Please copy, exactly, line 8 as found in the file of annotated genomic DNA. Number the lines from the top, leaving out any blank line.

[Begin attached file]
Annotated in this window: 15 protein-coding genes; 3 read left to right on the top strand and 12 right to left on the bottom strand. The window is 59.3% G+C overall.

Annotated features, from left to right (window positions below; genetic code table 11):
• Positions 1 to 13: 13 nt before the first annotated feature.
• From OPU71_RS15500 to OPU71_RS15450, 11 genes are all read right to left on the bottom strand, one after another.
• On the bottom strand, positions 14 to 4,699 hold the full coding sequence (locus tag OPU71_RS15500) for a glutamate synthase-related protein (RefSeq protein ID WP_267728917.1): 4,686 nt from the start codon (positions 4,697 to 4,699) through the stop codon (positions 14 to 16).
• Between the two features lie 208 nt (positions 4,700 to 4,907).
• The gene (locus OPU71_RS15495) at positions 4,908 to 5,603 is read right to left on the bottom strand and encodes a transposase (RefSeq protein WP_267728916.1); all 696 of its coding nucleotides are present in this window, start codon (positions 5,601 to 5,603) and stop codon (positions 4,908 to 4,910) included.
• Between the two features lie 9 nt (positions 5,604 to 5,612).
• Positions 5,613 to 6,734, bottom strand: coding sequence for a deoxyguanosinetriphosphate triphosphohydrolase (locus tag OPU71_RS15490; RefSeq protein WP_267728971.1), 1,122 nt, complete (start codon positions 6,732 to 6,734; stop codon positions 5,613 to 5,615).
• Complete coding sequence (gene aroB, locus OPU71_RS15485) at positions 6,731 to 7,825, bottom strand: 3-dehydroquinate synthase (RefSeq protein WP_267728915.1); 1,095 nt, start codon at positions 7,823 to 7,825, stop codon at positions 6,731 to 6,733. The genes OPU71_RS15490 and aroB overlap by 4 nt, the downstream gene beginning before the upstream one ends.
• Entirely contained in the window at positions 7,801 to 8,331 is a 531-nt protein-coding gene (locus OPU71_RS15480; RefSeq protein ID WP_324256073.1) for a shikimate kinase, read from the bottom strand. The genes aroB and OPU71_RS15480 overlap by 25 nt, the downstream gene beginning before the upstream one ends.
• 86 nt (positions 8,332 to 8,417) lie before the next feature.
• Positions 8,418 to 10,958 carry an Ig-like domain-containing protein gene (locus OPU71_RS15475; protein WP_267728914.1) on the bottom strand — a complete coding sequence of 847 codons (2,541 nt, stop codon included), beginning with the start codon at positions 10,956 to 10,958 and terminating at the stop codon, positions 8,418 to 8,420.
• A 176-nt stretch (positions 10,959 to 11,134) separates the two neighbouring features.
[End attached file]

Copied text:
• Between the two features lie 9 nt (positions 5,604 to 5,612).